Dikran Tourosian knows first hand how finding a first job can be an uphill battle for newcomers, refugees or not.

The former Syrian asylum seeker arrived in Toronto in 2001 and got his first job selling luggage at an uncle’s store in Woodbine Mall. From there, he moved on to work in the cafeteria of the Armenian Community Centre while doing retail and office cleaning jobs.

It’s all about getting a first job and building a social network, says the 44-year-old Toronto man, who has sponsored 40 compatriots under the private refugee sponsorship program — three more families are still waiting to have their applications processed.

Tourosian has hired 15 of the sponsored Syrian newcomers at Lara’s Restaurant, the mom-and-pop business he, his wife, Ani, and mother-in-law, Lena Adourian, jointly opened on Consumers Rd. in Scarborough more than three years ago.

“They don’t have any restaurant experience, but have to start somewhere. All they need is a leg up. Any Canadian employer, big or small, can help,” he said. “I was in that boat before. I came here with little help. Here we can ease them into integration, then one day they can move on and find their original career.”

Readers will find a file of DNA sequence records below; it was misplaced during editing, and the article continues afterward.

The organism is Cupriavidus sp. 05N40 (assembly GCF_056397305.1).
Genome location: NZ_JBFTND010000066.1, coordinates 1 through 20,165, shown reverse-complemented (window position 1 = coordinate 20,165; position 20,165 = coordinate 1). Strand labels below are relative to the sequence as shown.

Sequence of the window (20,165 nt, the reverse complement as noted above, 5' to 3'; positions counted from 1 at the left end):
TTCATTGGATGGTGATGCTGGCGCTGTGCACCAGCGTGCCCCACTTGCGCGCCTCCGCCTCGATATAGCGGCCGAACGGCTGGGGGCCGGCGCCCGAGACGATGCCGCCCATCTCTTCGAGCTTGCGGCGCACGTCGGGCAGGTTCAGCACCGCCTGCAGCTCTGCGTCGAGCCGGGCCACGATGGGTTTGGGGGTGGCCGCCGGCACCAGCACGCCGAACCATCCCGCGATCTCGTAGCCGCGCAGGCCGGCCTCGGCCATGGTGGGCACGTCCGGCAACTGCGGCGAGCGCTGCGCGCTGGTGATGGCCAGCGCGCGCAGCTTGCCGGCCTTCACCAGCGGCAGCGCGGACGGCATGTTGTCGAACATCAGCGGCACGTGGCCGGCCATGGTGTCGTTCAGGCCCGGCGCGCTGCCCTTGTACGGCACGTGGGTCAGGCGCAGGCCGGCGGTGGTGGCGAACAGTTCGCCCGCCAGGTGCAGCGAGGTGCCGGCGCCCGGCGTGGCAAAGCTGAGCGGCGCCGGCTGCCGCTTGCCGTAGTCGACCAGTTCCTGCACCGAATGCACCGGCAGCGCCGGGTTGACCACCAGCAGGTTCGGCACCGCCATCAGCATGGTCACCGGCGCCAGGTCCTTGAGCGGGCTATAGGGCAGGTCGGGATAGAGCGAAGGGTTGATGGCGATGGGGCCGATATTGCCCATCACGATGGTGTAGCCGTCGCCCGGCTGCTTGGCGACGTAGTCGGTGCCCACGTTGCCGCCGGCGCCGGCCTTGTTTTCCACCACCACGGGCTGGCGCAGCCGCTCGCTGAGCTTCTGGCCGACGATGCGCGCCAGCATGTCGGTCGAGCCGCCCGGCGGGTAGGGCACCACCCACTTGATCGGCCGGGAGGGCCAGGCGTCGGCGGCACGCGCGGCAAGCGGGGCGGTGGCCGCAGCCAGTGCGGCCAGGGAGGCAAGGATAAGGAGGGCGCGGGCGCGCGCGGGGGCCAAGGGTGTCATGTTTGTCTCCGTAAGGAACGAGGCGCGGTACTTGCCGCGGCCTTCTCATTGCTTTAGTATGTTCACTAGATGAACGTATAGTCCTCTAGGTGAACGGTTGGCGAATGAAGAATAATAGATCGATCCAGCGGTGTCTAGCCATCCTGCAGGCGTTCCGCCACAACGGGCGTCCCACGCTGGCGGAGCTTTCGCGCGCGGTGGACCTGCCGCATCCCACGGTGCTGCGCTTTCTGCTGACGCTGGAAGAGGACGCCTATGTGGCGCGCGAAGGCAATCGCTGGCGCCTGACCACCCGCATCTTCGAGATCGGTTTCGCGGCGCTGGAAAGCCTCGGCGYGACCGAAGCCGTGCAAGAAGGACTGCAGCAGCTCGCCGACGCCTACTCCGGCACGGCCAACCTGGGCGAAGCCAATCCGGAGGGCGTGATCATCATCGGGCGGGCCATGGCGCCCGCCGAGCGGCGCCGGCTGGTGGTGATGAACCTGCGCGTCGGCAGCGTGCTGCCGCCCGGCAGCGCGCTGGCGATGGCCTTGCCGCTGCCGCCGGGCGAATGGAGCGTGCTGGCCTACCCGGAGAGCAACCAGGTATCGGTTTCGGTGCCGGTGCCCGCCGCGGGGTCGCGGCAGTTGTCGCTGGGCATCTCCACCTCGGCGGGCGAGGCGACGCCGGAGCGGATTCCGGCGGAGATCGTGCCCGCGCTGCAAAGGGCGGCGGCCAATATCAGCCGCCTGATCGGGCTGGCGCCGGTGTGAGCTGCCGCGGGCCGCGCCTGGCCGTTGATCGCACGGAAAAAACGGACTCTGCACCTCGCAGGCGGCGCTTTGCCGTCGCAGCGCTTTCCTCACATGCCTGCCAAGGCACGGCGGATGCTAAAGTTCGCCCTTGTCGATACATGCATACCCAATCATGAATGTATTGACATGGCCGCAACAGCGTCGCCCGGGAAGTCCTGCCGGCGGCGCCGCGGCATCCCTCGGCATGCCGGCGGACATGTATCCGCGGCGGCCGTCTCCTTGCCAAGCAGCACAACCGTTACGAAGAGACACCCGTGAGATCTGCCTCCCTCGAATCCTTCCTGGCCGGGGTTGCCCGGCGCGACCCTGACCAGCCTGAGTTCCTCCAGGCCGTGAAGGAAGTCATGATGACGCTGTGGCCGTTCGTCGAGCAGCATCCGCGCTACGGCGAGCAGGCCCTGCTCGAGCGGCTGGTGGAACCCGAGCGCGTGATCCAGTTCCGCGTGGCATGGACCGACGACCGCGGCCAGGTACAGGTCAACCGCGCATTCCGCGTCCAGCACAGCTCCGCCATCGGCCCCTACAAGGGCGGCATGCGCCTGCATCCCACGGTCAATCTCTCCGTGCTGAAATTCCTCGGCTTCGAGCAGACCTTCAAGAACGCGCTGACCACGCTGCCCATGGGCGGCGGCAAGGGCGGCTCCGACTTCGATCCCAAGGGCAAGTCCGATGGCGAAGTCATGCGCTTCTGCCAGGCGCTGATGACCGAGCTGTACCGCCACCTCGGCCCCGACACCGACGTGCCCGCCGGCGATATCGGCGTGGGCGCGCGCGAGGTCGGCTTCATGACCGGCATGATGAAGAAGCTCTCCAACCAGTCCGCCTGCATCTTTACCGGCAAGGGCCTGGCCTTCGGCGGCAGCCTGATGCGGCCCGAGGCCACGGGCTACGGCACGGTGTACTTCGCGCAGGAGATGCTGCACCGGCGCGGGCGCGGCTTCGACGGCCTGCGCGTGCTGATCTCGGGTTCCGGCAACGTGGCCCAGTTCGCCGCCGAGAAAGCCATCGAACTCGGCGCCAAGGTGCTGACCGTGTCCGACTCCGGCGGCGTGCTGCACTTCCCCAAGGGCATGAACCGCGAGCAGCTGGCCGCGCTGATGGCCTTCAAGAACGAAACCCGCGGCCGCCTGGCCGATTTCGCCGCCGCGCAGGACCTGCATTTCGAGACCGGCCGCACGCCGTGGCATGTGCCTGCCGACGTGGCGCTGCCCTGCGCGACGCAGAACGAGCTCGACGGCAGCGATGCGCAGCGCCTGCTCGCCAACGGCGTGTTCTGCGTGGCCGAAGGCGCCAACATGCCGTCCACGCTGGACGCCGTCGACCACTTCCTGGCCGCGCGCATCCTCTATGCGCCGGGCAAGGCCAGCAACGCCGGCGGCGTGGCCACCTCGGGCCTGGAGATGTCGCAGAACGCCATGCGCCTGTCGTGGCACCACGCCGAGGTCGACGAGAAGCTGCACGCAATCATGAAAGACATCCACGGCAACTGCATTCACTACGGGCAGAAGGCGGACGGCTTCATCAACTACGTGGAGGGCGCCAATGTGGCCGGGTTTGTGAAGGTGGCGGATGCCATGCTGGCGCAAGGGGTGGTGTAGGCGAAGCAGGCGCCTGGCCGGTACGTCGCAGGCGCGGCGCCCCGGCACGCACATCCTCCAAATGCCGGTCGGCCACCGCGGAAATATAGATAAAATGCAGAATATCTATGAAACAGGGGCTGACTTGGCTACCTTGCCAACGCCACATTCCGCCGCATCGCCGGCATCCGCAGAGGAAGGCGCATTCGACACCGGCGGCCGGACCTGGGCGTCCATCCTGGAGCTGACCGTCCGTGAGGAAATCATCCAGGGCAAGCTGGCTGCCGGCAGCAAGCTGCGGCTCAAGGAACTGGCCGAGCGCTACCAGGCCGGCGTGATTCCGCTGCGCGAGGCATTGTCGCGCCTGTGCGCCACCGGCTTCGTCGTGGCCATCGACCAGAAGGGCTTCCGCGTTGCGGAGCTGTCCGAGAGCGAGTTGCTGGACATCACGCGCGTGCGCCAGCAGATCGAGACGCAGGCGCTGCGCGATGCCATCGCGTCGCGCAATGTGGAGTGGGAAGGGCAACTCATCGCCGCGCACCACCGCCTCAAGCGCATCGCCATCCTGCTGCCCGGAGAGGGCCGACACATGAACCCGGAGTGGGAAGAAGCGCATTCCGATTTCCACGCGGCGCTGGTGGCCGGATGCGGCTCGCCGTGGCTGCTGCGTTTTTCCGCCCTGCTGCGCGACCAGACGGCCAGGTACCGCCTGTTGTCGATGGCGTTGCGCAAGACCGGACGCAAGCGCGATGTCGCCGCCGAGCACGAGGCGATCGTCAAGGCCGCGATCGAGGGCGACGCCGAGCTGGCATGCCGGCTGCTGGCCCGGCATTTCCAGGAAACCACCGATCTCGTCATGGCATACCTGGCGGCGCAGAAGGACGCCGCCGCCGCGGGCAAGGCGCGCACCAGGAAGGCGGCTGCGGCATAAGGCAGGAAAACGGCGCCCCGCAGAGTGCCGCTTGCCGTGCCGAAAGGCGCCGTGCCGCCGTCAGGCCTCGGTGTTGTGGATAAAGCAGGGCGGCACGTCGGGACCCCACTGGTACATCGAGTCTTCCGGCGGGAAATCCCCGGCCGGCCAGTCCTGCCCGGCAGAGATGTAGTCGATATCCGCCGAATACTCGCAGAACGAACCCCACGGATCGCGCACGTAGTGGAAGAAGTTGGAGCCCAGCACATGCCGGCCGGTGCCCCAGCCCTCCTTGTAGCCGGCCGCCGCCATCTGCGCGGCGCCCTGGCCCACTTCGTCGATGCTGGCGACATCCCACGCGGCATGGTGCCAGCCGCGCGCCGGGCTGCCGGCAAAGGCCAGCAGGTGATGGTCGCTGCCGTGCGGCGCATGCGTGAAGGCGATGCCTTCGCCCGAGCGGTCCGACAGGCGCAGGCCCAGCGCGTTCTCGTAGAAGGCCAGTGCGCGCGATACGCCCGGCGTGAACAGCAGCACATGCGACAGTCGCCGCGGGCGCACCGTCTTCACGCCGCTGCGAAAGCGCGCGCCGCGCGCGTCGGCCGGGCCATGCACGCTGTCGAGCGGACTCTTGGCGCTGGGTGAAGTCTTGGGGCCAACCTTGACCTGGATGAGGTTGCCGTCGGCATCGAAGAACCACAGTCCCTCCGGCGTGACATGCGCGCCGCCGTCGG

Ayda Melkinian, 57, and her family had a very comfortable life in Aleppo until the day the civil war started and two bombs decimated her husband’s photography studio. Her family then joined the millions of Syrians fleeing their homes — and later arrived in Lebanon.

“It was a little bit safer in Lebanon, but life was very hard and we faced a lot of restrictions. Employers were not paying. Landlords charged more renting to Syrians. It’s not like Toronto, which gives support to us,” said the mother of two sons and five daughters.

Melkinian, who was a housewife before, now works as a cook at Lara’s kitchen because she doesn’t speak any English but uses her culinary skills in making homemade Middle Eastern and Mediterranean delicacies such as kebbe, a traditional spiced meatball, humus and falafels.

Both her daughter, Ani Jaderian, 35, and son, Hagop Tchaderian, 28, also work at the restaurant, as part-time servers, so they can attend English classes after work.

Jaderian, a former kindergarten teacher, worked in a boutique selling clothes in Lebanon while Tchaderian made a living at a jewelry store. Neither had worked in the food industry until now.

“We learned English but not very well and we were shy to speak the language. Here at the restaurant, people are encouraging us than laughing at us when we make a mistake,” said Tchaderian, who was trained as a jewelry maker.

“We listen and practise English when serving patrons. It is different from learning English in the classroom. We learn by practising and interacting with Canadians.”

His sister said she would like to go back to school to become a teacher after the family settles and when her English improves.

“We try to make plans in life, but you never know where life is going to take you. Three years ago, I didn’t know my family was going to be in Toronto. I didn’t know I would be working at a restaurant,” said Jaderian, a mother of two.

“But we are very happy to be in Canada. We are touched by the kindness of Canadians. Yes, we miss our home in Syria, but we don’t feel completely lonely because we have found a new family.”